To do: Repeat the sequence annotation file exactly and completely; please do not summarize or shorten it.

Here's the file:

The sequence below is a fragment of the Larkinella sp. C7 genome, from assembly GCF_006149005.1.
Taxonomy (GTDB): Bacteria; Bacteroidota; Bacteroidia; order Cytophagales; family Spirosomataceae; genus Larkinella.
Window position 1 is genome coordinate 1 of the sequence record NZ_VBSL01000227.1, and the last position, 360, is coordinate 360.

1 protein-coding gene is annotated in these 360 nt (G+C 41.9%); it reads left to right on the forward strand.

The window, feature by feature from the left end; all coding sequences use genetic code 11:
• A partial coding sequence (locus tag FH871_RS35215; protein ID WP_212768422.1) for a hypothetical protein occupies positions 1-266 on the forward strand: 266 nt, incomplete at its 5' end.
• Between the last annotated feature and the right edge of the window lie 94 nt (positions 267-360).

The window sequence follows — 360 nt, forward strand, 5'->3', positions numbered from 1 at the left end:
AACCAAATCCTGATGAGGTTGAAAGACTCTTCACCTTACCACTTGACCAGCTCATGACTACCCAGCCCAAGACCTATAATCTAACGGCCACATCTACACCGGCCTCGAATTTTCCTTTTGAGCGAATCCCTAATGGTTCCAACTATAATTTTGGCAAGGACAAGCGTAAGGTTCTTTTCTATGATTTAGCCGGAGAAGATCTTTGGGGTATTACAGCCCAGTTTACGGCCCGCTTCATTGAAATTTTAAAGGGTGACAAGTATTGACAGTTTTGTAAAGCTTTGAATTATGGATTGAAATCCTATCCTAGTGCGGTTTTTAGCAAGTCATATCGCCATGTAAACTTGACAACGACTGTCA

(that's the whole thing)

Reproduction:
The sequence below is a fragment of the Larkinella sp. C7 genome, from assembly GCF_006149005.1.
Taxonomy (GTDB): Bacteria; Bacteroidota; Bacteroidia; order Cytophagales; family Spirosomataceae; genus Larkinella.
Window position 1 is genome coordinate 1 of the sequence record NZ_VBSL01000227.1, and the last position, 360, is coordinate 360.

1 protein-coding gene is annotated in these 360 nt (G+C 41.9%); it reads left to right on the forward strand.

The window, feature by feature from the left end; all coding sequences use genetic code 11:
• A partial coding sequence (locus tag FH871_RS35215; protein ID WP_212768422.1) for a hypothetical protein occupies positions 1-266 on the forward strand: 266 nt, incomplete at its 5' end.
• Between the last annotated feature and the right edge of the window lie 94 nt (positions 267-360).

The window sequence follows — 360 nt, forward strand, 5'->3', positions numbered from 1 at the left end:
AACCAAATCCTGATGAGGTTGAAAGACTCTTCACCTTACCACTTGACCAGCTCATGACTACCCAGCCCAAGACCTATAATCTAACGGCCACATCTACACCGGCCTCGAATTTTCCTTTTGAGCGAATCCCTAATGGTTCCAACTATAATTTTGGCAAGGACAAGCGTAAGGTTCTTTTCTATGATTTAGCCGGAGAAGATCTTTGGGGTATTACAGCCCAGTTTACGGCCCGCTTCATTGAAATTTTAAAGGGTGACAAGTATTGACAGTTTTGTAAAGCTTTGAATTATGGATTGAAATCCTATCCTAGTGCGGTTTTTAGCAAGTCATATCGCCATGTAAACTTGACAACGACTGTCA